well basically once I took a remedial art class, and I think the only thing I remembered from my teacher was
-draw less sketch lines
-sketch as lightly as possible
also i was wondering is because many artists feel that the life of the drawing is gone after they line art it sometimes. So if the foundation is better than so will everything else.
Ying Yang Member
I only sketch, but I guess it's not really sketching if you consider it complete. I use lots of lines but I also shade.
I just can't seem to draw clean lines...
Your Friendly Ban Hammer-er
I'm one of those people who prefers seeing the sketches because they are the raw images. You can see and get a feel for what the artist was doing at the time depending on the thickness or deep impression on the paper among many other factors. That's hard to see on line art. With that said, I do appreciate a well done line art piece.
Originally Posted by Slurpee
Personally, if I create a nice sketch but still want to make a line art version, I just copy it and ink the copy instead. C:
I would love if Sutari were to post in here... :c
I just use block figure method.
999 Knights Member
I do almost nothing but sketch. My sketches to final product ratio is somewhere in the 100:1 range. So, 99 times out of a hundred, when I put my pencil to paper, I draw a circle and some basic guidelines and flesh everything out from there. It's pretty basic, but sometimes I skip a step or erase and retry.
I do my sketches (really loose & messy...but I do use a basic 'circle/stick' frame work method staring with one bold expression line) with a blue pencil first & enhance those lines with a good old fashioned #2. I'm sure most of you guys allready know that light blue, no-photo pencils don't pick up on copiers or scanners, so I can be as sloppy as I need to be.
This way, I figure I can keep the sketchy essence of my drawings intact, but still scan it into PS to do colors & other stuff to them later. I don't have to erase many lines this way either. I go through a LOT of blue pencils...
If I'm doing something that I intend to finish in PS & I want it to have really clean lines, I'll pen the blue sketch instead of pencil it. I loose some of the feel of my original sketch this way but the end result still looks nice.
I really love loose & sketchy lines!
Last edited by Black_Shaggie; 07-26-2011 at 04:00 PM.
Another suggestion about pencils...
If you don't mind your work being in pencil, one thing I've found that helps a lot is to sketch with a fairly hard lead (blunt hb is fine actually) and then go over it with softer leads. There are two benefits to sketching this way:
1. The graphite doesn't stick to the paper as much, so your motions will be much smoother and "flow"-ier.
2. Your preliminary lines will be a lot fainter, and if you keep 'em they might actually look rather nice. Call it your style. Aheheh.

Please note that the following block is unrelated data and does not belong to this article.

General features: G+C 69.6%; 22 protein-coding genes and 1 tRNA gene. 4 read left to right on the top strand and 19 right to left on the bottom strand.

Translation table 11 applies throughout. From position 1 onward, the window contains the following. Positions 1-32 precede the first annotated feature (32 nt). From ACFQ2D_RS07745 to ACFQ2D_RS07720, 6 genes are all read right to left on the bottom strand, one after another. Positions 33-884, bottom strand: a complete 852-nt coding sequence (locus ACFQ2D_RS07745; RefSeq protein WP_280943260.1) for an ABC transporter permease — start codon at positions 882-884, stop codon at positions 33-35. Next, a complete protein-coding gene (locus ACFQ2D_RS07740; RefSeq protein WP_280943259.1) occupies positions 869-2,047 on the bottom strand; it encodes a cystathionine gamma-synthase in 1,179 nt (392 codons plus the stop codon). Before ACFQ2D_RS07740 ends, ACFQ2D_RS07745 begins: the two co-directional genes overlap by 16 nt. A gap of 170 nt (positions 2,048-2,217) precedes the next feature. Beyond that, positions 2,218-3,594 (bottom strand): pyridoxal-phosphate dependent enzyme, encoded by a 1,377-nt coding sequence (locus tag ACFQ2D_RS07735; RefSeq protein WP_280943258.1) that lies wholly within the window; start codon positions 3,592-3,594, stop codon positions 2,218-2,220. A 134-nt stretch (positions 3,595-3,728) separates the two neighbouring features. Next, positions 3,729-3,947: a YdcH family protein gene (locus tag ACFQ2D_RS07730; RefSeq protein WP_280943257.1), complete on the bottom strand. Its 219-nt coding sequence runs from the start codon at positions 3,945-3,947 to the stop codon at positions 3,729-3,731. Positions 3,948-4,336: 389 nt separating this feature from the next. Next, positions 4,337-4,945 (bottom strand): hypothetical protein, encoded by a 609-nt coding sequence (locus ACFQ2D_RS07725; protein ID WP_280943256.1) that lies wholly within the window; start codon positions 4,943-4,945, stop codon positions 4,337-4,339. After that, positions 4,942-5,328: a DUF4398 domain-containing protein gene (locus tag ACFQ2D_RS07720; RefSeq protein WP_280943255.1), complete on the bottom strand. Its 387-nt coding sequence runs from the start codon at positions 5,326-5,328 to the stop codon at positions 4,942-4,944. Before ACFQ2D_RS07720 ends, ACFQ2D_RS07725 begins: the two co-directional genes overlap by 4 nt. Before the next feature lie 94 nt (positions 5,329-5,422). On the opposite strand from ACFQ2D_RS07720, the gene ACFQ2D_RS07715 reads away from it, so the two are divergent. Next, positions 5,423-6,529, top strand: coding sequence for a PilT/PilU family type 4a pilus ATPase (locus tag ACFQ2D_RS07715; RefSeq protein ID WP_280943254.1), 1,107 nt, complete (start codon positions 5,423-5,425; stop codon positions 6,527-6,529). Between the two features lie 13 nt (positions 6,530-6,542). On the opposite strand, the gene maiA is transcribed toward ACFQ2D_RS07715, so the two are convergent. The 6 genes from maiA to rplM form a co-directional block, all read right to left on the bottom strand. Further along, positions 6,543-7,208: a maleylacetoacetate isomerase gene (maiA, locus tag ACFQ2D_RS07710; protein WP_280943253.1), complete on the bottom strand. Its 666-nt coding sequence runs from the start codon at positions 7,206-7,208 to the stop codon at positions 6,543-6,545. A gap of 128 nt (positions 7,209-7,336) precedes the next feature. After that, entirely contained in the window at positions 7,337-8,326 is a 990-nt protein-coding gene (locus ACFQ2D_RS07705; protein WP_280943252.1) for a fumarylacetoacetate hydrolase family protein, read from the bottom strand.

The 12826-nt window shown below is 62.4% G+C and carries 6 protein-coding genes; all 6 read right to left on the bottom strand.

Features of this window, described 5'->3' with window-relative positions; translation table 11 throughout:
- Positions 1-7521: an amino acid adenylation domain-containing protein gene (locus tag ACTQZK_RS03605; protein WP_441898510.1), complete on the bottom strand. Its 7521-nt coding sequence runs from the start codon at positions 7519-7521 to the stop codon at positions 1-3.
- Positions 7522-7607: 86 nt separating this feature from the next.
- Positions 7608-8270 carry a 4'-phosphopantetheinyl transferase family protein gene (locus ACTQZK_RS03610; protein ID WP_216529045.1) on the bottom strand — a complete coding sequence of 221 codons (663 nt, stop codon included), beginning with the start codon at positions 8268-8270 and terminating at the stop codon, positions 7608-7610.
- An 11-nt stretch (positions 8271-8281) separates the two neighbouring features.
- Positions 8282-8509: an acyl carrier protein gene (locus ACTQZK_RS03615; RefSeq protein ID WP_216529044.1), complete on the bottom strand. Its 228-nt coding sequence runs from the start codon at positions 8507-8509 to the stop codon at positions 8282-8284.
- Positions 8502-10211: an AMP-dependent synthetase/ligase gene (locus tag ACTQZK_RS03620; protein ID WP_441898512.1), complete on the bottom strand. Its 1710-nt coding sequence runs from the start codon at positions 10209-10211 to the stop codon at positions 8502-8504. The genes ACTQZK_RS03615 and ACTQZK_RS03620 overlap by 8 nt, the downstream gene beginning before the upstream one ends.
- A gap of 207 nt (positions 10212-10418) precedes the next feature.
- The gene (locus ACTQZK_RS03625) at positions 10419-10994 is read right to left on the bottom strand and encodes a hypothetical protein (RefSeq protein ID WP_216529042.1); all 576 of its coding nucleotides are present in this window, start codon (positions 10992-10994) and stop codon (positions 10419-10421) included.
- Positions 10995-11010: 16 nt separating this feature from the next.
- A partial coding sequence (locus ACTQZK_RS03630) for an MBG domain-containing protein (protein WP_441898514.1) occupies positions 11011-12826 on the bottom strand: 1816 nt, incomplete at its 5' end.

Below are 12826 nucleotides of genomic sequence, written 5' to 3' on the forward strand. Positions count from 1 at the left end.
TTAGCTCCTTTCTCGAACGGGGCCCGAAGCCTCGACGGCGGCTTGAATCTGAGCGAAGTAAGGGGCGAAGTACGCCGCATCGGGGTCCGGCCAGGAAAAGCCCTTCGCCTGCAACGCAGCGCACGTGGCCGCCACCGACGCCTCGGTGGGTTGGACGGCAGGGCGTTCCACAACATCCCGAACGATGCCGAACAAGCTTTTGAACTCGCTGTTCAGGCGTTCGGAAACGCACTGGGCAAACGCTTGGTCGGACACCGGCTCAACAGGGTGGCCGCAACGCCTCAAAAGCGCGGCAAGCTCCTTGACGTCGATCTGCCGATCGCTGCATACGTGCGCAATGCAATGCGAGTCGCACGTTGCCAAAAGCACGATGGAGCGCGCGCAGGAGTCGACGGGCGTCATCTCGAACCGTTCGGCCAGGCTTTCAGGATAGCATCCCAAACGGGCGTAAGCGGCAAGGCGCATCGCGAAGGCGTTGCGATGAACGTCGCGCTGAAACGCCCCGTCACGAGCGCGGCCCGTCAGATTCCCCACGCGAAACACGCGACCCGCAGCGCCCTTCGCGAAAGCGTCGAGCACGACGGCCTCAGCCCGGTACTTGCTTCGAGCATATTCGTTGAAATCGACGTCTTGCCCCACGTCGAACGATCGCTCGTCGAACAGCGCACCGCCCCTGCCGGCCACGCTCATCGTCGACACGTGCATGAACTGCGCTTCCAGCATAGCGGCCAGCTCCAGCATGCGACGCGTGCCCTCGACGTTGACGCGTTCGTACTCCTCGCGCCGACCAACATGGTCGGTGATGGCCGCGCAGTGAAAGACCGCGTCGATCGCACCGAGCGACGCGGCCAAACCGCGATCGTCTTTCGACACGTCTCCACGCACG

I have a mechanical drafting pencil with a super-thick HB lead specifically for this purpose, but to each his own. xD
Edit: I'm in partial agreement against the overuse of lines. I do feel that restatement is a good thing, as is getting a feel for the shapes you want by some trial and error. However, it is true that this sort of thing should be minimized.
Last edited by Hamachi; 07-27-2011 at 05:06 AM.
I generally use a lot of lines when I lack confidence in what I'm drawing. That being said, I use a couple construction lines and then quite a few exploratory sketch lines. The more I understand an object the fewer lines and the cleaner my sketches get.
When I'm drawing digitally in SAI, I set the Pen tool to 25% opacity and then put down a lot of lines, makes a sloppy sketch in which the lines I like are being built up and reinforced. After I have a better sense of the piece, I may elect to lower the opacity on the first layer and make a new layer to do more sketches in which case the lines are much more confident and clean. If I'm still not happy with the sketch, I may continue doing this until I am.
I would like to be able to do what Josh mentioned as a Block figure method, however, I think you need to be able to hold a pretty clear image of what you're drawing in your mind to be able to do that (but maybe I'm misunderstanding what it is). I'm still working my way up towards being able to do that. With my method, I'm kind of easing my brain into firming up the details of the drawing.
Super Senior Member
I am awful at sketching, really. D: I showed this to Matt a long time ago just because it was THAT bad. XD
And yes, I seriously used those sketches to make that lineart, haha. I have no clue how I do it, because the sketches are so vague. orz
I like to use a lot of lines and no shapes for guidelines other than circles and arcs in the torso. But if you'd like to make cleaner sketches (which isn't a method that works for everyone!), try using Hamachi's suggestion. That worked well for me.
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